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Publication numberUS8239492 B2
Publication typeGrant
Application numberUS 12/317,153
Publication dateAug 7, 2012
Priority dateDec 20, 2007
Fee statusPaid
Also published asUS20090177757
Publication number12317153, 317153, US 8239492 B2, US 8239492B2, US-B2-8239492, US8239492 B2, US8239492B2
InventorsWilliam M. Pottenger
Original AssigneePottenger William M
Export CitationBiBTeX, EndNote, RefMan
External Links: USPTO, USPTO Assignment, Espacenet
System for content-based peer-to-peer indexing of data on a networked storage device
US 8239492 B2
Abstract
An apparatus consisting of a networked data storage device and a software system for automatically indexing the data on the storage device by topic, and for sharing both the data and the topic indexes on the network. These may be used to provide the user of the apparatus with functionality including, but not limited to, content-based searching, sharing and automatic recommendations. The storage device stores its data by means of a file system. The indexing portion of the software performs topic-based categorization by means of a higher-order path analysis algorithm, which mimics human intuition by considering both high- and low-order links between data elements. The indexes generated by the software arc automatically partitioned by topic. The indexing software operates continuously and transparently, updating the index as data is added to or removed from the storage device.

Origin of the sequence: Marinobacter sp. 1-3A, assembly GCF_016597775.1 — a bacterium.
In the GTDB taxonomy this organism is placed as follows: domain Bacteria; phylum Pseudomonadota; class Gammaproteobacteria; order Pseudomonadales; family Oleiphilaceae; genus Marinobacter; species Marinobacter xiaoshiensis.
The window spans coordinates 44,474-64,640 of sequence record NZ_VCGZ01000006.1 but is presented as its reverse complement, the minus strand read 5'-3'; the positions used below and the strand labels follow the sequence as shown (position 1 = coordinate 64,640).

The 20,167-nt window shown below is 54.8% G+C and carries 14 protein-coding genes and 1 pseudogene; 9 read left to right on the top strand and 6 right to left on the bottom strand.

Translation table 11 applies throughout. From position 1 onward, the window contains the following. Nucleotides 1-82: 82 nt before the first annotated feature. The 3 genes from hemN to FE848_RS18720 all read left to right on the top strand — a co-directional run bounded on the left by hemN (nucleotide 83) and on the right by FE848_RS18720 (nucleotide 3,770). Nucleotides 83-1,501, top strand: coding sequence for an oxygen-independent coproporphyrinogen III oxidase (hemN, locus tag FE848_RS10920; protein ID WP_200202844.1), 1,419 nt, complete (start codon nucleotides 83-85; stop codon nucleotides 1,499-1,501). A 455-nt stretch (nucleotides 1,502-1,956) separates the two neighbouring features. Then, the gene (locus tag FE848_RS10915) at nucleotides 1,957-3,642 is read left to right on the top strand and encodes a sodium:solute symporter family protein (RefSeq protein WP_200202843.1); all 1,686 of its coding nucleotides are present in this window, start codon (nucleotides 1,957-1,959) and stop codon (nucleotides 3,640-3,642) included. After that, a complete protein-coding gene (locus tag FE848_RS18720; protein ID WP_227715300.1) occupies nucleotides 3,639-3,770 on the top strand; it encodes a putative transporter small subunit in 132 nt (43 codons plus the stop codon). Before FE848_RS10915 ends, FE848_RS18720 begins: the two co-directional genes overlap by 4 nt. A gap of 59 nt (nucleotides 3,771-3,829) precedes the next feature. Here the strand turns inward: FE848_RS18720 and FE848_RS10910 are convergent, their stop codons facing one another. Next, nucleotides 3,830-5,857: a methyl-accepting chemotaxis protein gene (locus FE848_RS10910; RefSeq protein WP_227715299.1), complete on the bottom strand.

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Claims(13)
1. A computing device comprising:
(a) a processor;
(b) a data storage device for tangibly storing program logic for execution by the processor, the program logic comprising:
a file system executed by the processor for performing one or more of reading, writing, and controlling access to data on the data storage device;
a network protocol suite executed by the processor for sending the data over a network;